Below is a partial list of Fellows of the Royal Society of Arts (formally, the Royal Society for the Encouragement of Arts, Manufactures and Commerce). A Fellow of the Royal Society of Arts is entitled to use the post-nominal letters FRSA after his or her name.

List of mobsters by city

This list includes mobsters and International organized crime figures by area of operation/sphere of influence. Some names may be listed in more than one city.

National Liberal Club

The National Liberal Club (NLC) is a London private members' club, open to both men and women. It was established by William Ewart Gladstone in 1882 to provide club facilities for Liberal Party campaigners among the newly enlarged electorate following the Third Reform Act in 1884. The club's neo-Gothic building on the Embankment of the river Thames is the second-largest clubhouse ever built. Designed by Alfred Waterhouse, it was completed in 1887. Its current facilities include a dining room, a bar, function rooms, a billiards room, a smoking room, a library and an outdoor riverside terrace. It is located at Whitehall Place, close to the Houses of Parliament, the Thames Embankment and Trafalgar Square.

Open University

The Open University (OU) is a public research university, and the biggest university in the UK for undergraduate education. The majority of the OU's undergraduate students are based in the United Kingdom and principally study off-campus; many of its courses (both undergraduate and postgraduate) can also be studied anywhere in the world. There are also a number of full-time postgraduate research students based on the 48-hectare university campus where they use the OU facilities for research, as well as more than 1,000 members of academic and research staff and over 2,500 administrative, operational and support staff.The OU was established in 1969 and used the original television studios and editing facilities at Alexandra Palace, in north London, which had been recently vacated by the BBC. The first students enrolled in January 1971. The university administration is based at Walton Hall, Milton Keynes, in Buckinghamshire, but has administration centres in other parts of the United Kingdom. It also has a presence in other European countries. The university awards undergraduate and postgraduate degrees, as well as non-degree qualifications such as diplomas and certificates or continuing education units.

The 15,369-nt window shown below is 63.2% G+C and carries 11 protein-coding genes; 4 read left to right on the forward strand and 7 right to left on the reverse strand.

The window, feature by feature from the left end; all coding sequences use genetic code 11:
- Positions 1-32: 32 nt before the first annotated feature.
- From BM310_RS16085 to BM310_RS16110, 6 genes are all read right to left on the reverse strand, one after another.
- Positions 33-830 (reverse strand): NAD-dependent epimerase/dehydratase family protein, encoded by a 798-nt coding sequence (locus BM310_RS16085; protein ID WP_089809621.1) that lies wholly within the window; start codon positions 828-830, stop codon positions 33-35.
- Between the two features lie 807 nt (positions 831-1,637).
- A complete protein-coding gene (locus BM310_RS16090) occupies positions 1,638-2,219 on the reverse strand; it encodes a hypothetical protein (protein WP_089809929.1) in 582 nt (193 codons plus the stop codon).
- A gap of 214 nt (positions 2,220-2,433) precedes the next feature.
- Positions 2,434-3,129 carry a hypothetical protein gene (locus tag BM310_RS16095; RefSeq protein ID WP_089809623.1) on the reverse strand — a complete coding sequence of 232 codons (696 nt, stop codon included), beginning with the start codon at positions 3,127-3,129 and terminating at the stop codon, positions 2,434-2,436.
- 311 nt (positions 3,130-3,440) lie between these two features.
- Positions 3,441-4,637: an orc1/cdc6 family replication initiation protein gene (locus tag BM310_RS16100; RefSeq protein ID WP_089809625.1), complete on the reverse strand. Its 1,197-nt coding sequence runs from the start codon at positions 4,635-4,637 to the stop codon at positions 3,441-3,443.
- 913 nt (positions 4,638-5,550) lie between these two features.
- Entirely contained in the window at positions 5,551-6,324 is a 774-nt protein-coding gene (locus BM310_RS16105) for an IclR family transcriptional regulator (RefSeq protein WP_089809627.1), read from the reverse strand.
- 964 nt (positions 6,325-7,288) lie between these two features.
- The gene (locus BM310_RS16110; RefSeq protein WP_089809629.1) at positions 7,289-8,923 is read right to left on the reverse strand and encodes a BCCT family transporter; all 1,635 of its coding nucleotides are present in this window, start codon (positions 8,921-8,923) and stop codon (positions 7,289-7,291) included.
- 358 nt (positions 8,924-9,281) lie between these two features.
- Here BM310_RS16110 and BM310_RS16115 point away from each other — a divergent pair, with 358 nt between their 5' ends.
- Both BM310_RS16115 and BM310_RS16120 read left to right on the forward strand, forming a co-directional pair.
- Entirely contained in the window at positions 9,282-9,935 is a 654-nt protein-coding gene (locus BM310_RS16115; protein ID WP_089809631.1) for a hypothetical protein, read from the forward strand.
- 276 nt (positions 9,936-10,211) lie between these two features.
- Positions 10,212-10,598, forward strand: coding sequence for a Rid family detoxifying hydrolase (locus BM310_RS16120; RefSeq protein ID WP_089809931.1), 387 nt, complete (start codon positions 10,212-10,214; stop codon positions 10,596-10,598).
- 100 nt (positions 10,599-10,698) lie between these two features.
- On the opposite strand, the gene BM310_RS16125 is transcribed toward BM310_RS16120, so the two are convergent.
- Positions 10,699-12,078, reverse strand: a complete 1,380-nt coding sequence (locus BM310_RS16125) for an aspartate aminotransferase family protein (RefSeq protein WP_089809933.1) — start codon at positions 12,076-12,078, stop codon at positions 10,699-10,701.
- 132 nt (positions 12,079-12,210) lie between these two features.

With more than 174,000 students enrolled, including around 31% of new undergraduates aged under 25 and more than 7,400 overseas students, it is the largest academic institution in the United Kingdom (and one of the largest in Europe) by student number, and qualifies as one of the world's largest universities. Since it was founded, more than 2 million students have studied its courses. It was rated top university in England and Wales for student satisfaction in the 2005, 2006 and 2012 United Kingdom government national student satisfaction survey, and second in the 2007 survey. Out of 132 universities and colleges, the OU was ranked 43rd (second quartile) in the Times Higher Education Table of Excellence in 2008, between the University of Reading and University of the Arts London; it was rated highly in Design, Art History, English, Earth and Environmental Sciences, Computer Science, Development Studies, Social Policy and Social Work and Sociology. It was ranked 36th in the country and 498th in the world by the Center for World University Rankings in 2018.The Open University is also one of only three United Kingdom higher education institutions (the other two being London Metropolitan University and Richmond, The American International University in London) to gain accreditation in the United States of America by the Middle States Commission on Higher Education, an institutional accrediting agency, recognized by the United States Secretary of Education and the Council for Higher Education Accreditation.The BSc (Honours) Computing and IT course is accredited by BCS, the Chartered Institute for IT and quality assured by the European Quality Assurance Network for Informatics Education (EQANIE).The OU won the Teaching Excellence and Digital Innovation categories in The Guardian University Awards 2018.

Unlock (charity)

Unlock - for people with convictions, commonly referred to as Unlock, is an independent United Kingdom-based charity, established in 2000 to campaign for the equality of reformed offenders. Unlock describes its vision as “A fair and inclusive society where people with convictions can move on positively in their lives.